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In South Iceland there are quite a few small towns and villages.
Selfoss is the largest town with a variety of shops, services and many restaurants and fast food places. Other towns in the south of Iceland are Hveragerði, often referred to as the flowertown due to it´s many greenhouses and geothermal cultivation. Hveragerði hosts the horticultural department of Icelands Agricultural University and located in the center of town is the Geothermal Park, a geothermal area which is open during summer and upon request for groups in the wintertime. Hveragerði also has an earthquake exhibition with an earthquake simulator. Stokkseyri and Eyrarbakki are small villages by the seaside close to Selfoss.
In the past, Eyrarbakki was the center of commerce for a large area and many of its old wooden houses have been renovated, giving the town quite a charming look.
Stokkseyri has a elve- and troll museum and a ghost museum as well, were you can be thouroughly frightened. Þorlákshöfn is a growing harbour town with a new swimming pool with excellent facilities for young children. Flúðir, Reykholt og Laugarvatn are towns located further inland. In Flúðir and Reykholt there is quite a lot of geothermal cultivation. The University of Icelands department of physical education, is located at Laugarvatn as well as Laugarvatn Fontana, a spa with natural steambaths.
The small towns of Hella and Hvolsvöllur are closer to the coast and right by the main highway. They offer services, and several points of interest. Skógar has  few inhabitants, but it´s the home of a beautiful waterfall, Skógafoss and an excellent historical museum, well worth a visit.
The town of Vík in Mýrdalur is located in a beautiful setting by the sea. It´s signature black sand beaches and the famous Reynisdrangar make Vík a truly memorable place to visit. Vík also has a tourist information center and the study and research center, Kötlusetur.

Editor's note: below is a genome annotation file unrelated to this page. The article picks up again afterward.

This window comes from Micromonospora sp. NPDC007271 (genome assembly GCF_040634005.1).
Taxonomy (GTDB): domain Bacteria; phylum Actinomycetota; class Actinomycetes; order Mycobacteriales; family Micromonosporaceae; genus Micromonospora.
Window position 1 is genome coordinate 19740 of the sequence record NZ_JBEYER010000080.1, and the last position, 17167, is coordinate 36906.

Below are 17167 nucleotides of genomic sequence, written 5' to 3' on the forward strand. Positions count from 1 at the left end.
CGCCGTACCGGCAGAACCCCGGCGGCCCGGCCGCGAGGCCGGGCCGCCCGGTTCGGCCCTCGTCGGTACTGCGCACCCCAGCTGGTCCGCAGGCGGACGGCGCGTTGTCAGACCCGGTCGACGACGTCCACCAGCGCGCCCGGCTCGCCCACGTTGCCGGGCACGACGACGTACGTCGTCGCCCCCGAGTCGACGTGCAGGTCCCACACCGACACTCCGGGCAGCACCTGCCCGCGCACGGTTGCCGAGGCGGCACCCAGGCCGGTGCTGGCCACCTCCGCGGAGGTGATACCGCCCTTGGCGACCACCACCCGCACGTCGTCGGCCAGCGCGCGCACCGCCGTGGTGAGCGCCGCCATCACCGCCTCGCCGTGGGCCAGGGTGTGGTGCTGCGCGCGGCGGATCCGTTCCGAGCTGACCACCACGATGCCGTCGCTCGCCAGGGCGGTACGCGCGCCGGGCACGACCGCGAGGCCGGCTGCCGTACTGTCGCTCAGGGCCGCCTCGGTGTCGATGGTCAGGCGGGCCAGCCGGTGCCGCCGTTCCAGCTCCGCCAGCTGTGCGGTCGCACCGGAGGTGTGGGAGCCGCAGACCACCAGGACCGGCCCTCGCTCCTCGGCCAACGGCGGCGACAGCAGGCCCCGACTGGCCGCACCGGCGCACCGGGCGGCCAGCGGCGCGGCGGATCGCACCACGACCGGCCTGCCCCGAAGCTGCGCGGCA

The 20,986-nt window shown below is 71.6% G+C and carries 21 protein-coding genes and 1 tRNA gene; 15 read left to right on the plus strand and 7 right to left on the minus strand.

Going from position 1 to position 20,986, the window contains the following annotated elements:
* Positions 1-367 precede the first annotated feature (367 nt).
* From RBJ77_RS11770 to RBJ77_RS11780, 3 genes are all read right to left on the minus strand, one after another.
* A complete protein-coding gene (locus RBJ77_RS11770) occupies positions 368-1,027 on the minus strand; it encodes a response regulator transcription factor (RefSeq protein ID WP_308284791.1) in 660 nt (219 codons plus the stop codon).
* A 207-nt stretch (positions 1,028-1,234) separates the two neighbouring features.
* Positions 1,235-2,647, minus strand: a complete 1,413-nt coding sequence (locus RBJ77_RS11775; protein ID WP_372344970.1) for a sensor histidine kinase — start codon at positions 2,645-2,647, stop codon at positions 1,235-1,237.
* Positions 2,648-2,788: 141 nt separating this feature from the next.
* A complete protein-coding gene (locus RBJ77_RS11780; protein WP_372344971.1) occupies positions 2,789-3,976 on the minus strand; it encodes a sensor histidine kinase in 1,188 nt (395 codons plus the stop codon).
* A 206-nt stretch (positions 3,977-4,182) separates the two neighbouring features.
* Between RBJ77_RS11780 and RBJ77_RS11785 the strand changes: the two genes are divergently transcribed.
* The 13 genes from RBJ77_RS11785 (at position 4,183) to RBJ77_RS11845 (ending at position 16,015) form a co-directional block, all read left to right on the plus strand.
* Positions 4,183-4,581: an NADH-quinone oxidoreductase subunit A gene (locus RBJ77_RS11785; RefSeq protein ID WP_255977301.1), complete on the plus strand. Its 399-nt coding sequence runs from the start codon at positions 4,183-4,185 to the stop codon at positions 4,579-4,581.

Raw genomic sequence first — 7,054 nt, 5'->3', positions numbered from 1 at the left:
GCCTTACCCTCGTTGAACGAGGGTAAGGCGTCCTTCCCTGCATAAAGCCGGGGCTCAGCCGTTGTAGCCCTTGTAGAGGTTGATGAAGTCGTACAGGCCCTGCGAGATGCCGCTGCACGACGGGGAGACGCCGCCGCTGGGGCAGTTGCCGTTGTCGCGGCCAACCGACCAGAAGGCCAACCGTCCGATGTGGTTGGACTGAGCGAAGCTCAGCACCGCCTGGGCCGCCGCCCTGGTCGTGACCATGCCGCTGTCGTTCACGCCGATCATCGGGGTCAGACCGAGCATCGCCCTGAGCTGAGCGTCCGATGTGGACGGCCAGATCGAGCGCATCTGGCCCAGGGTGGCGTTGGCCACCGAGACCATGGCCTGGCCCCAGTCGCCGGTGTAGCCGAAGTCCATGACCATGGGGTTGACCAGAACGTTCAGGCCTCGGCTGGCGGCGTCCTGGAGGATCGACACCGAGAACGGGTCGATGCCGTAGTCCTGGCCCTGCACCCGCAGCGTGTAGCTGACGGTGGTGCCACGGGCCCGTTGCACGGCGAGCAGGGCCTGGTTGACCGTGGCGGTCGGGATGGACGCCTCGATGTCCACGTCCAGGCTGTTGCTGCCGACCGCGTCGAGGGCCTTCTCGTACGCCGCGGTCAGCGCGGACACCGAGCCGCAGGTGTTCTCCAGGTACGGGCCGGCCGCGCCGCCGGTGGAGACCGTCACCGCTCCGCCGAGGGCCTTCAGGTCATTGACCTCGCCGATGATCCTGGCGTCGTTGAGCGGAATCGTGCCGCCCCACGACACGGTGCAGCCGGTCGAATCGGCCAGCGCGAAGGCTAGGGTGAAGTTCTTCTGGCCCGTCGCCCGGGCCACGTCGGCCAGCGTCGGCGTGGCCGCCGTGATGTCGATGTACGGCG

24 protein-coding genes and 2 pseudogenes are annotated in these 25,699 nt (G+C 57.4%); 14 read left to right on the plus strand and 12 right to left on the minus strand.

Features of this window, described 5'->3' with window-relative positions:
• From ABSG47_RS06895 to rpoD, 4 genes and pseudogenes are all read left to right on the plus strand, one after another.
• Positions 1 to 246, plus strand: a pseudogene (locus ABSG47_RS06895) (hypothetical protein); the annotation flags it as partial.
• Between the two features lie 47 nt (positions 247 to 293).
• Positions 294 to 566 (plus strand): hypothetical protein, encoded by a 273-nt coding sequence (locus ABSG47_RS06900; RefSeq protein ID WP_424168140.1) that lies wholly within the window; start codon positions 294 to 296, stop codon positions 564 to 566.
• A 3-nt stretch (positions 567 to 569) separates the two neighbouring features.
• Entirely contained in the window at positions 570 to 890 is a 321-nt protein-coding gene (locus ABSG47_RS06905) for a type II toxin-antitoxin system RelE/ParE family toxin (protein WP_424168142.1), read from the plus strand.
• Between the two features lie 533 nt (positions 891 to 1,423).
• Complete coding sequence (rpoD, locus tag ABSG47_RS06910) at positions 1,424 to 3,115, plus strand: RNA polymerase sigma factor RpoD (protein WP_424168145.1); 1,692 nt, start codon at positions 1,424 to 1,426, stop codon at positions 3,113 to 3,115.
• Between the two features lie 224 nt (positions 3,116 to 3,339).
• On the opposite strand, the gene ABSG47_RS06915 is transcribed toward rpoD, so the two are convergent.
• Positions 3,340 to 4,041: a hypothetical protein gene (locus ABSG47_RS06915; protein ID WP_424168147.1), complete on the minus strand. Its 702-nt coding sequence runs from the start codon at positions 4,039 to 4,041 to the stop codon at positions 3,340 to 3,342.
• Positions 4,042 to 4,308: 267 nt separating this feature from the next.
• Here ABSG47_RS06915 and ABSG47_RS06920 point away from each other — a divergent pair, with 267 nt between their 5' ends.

Kirkjubæjarklaustur is a historical sight with many natural wonders in the visinity.
Sometimes named the lobstertown, Höfn in Hornafjörður offers several services, such as gasstations, banks, stores, hotels and restaurants, many of which specialize in lobster.

Ölfus / Þorlákshöfn

Ölfus municipality is located on the south west coast of Iceland, approx. 50 km from Reykjavík capital. The population is slightly over 2000 inhabitants and is growing. The fishing village Thorlákshöfn is the largest in the municipality with approx. 1600 inhabitants.

Ölfus offers a wide range of beautiful landscapes with black sand beaches, cliffs, lava formations, caves, geothermal areas and vivid hot springs.

From Thorlákshöfn village and all over the municipality you have sensational panoramic views over most of the south coast e.g. over the volcanoes Mt. Hekla and Eyjafjallajökull and to the Westman Islands.

In Thorlákshöfn you can find the best surfing spot in Iceland. For beginners the black sand beach is perfect and for advanced surfers the waves by the lighthouse are superb.

Ölfus municipality is a popular viewing point for the Northern Lights in the south due to little to no light pollution.

The tourist information centre is located in the library in Thorlákshöfn and is open from 12:30 to 17:30 on weekdays. The campsite in Thorlákshöfn is situated next to the church, behind the swimming pool. 

Tourist information centre in Thorlákshöfn
Hafnarberg 1
815 Thorlákshöfn
Tel. +354 480 3830
Opening hours: Weekdays from 12:30 – 17:30


We would like to welcome you to the unique town of Hveragerði. What makes it unique? Well the town is positioned on a active volcanic zone that traverses Iceland from south-west to north-east. Earthquakes are frequent thanks to the tectonic movements that rumble below, the most recent on May 29th 2008, that was 6.3 on the Richter scale. There are tales of a hot spring gushing up through a wash room floor following a volcanic eruption of Mt. Hekla in 1947. Another tale tells of unwanted household objects being hurled through the air from one of the hot springs in the Geothermal Park! Hveragerði is famous for its many greenhouses that use the geothermal heat from the ground to grow vegetables and flowers all year long.

There are great nature walks in and around Hveragerði and the hike to the Hot River in Reykjadalur is the most popular one. Please be careful and please take all the trash back with you.

There are few active hot springs in and around Hveragerði and we therefore ask you please excercise caution when exploring them, because of their unpredictable surroundings.

Hveragerði is indeed a very special and unique place.

Selfoss Area